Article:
Chip on shoulder

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To have a chip on one's shoulder refers to the act of holding a grudge or grievance that readily provokes disputation.

It can also mean a person thinking too much of oneself (often without the credentials) or feeling entitled.[1]

History[edit]

Cover of sheet music for the song titled: "Don't Try to Knock a Chip from Riley's Shoulder." (J. W. Wheeler) which alludes to the expression.
An American wartime poster alluding to the expression.

This idiom traces its roots back to a custom that was known in North America since the early 19th century. The New York newspaper Long Island Telegraph reported on 20 May 1830 "when two churlish boys were determined to fight, a chip would be placed on the shoulder of one, and the other demanded to knock it off at his peril". A similar notion is mentioned in the issue of the Onondaga Standard of Syracuse, New York on 8 December 1830: "'He waylay me', said I, 'the mean sneaking fellow—I am only afraid that he will sue me for damages. Oh! if I only could get him to knock a chip off my shoulder, and so get round the law, I would give him one of the soundest thrashings he ever had'."

Some time later in 1855, the phrase "chip on his shoulder" appeared in the Weekly Oregonian, stating "Leland, in his last issue, struts out with a chip on his shoulder, and dares Bush to knock it off". In American author Mark Twain's 1898 manuscript of Schoolhouse Hill, character Tom Sawyer states his knowledge of the phrase and custom when he says, "[I]f you want your fuss, and can't wait till recess, which is regular, go at it right and fair; put a chip on your shoulder and dare him to knock it off."[2]

In Canada, the custom is well described at St. Peter Claver's Indian Residential School for Ojibway boys in the town of Spanish, Ontario:

By custom, the challenger, usually one of the intermediates, anxious to prove his worth or avenge some wrong, would deliberately seek out his foe with a wood chip or flat stone on his shoulder, placed there either by his own hand or by that of somebody else.

The challenger might further provoke his opponent by issuing a dare for him to knock off the chip. The opponent might then display his bravery and contempt by brushing the cheek of the challenger lightly as he did so. In more formal cases, a second might take the chip and present the chip to his man who would then place it on his own shoulder. The boys would then square off and fistfight like boxers.[3][4]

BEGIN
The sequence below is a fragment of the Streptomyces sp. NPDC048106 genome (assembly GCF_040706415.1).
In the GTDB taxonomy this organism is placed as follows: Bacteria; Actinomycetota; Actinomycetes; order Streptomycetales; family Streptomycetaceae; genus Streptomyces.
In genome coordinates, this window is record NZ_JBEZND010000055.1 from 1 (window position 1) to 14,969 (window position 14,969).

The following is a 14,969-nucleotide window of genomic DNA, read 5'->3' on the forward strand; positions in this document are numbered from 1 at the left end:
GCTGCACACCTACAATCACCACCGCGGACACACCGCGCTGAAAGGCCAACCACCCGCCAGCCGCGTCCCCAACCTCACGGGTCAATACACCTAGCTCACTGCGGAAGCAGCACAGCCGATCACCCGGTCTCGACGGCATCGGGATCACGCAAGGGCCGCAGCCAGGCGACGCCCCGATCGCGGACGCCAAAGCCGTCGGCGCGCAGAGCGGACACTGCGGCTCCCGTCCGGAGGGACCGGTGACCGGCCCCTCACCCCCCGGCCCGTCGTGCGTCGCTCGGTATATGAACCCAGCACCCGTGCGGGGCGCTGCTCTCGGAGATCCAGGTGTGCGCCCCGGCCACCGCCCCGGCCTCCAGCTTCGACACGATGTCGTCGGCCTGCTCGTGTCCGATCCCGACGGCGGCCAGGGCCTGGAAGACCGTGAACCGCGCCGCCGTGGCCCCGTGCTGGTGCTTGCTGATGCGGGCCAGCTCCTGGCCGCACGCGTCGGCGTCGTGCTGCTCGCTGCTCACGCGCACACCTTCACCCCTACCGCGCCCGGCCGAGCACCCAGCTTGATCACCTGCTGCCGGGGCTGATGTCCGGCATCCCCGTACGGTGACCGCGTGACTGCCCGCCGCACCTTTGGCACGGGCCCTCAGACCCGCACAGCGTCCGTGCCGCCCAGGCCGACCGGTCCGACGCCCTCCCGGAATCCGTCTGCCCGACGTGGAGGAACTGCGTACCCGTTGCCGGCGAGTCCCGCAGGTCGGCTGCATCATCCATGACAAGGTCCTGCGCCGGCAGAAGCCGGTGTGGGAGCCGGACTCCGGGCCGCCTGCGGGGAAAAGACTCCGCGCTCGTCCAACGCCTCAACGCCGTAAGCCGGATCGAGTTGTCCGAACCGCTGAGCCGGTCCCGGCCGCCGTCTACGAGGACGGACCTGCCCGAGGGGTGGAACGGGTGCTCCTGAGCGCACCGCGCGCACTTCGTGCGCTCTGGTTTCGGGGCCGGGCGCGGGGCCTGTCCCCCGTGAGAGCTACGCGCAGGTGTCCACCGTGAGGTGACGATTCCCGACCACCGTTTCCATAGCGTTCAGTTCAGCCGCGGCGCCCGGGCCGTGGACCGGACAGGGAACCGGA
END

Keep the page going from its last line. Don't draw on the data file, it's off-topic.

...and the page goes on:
In popular culture[edit]

In Morley Callaghan's 1948 novella Luke Baldwin's Vow, Luke and his frenemy Elmer experience a tense exchange in which the chip is moved from the shoulder of one boy to the other before being struck off.

The Beatles' song I'll Cry Instead contains the line "I've got a chip on my shoulder that's bigger than my feet".

In the 1970s, a commercial for a household battery used Robert Conrad, who dared the viewer to knock an Eveready battery off his shoulder.

In 1979, AC/DC released Shot Down in Flames, a song containing the line "When a guy with a chip on his shoulder said: Toss off buddy she's mine".

Soft Cell’s 1981 album Non-Stop Erotic Cabaret includes the track Chips On My Shoulder, the lyrics of which feature the narrator lamenting his own entitlement and hypocrisy – “Misery, complaints, self-pity, injustice / Chips on my shoulder”.

The 2007 musical Legally Blonde has a song titled "Chip on My Shoulder". In this, after being accused of having a chip on his shoulder, Emmett Forrest explains to Elle Woods that the need to prove himself motivates him.

Calpurnia's 2018 single "Louie" uses the phrase.

Kendrick Lamar's song "FEEL." off his album "DAMN." uses this phrase.

50 Cent's song "Many Men" uses this phrase.

Warren G's song "What's Next" (featuring Mr. Malik) uses this phrase.

References[edit]

  1. ^ Korach, Myron (1 September 2002). Common Phrases: And Where They Come From. New York: The Lyon Press. ISBN 1585746827.
  2. ^ William M. Gibson, ed., Mark Twain's Mysterious Stranger Manuscripts (Berkeley and Los Angeles: University of California Press, 1969), p.177.
  3. ^ Johnston, Basil H. (1995). Indian school days (1st printing, University of Oklahoma Press ed.). Norman: University of Oklahoma Press. ISBN 9780806126104. Retrieved 5 November 2016. CS1 maint: discouraged parameter (link)
  4. ^ A dictionary of slang and unconventional English, Eric Partridge, Paul Beale, p.210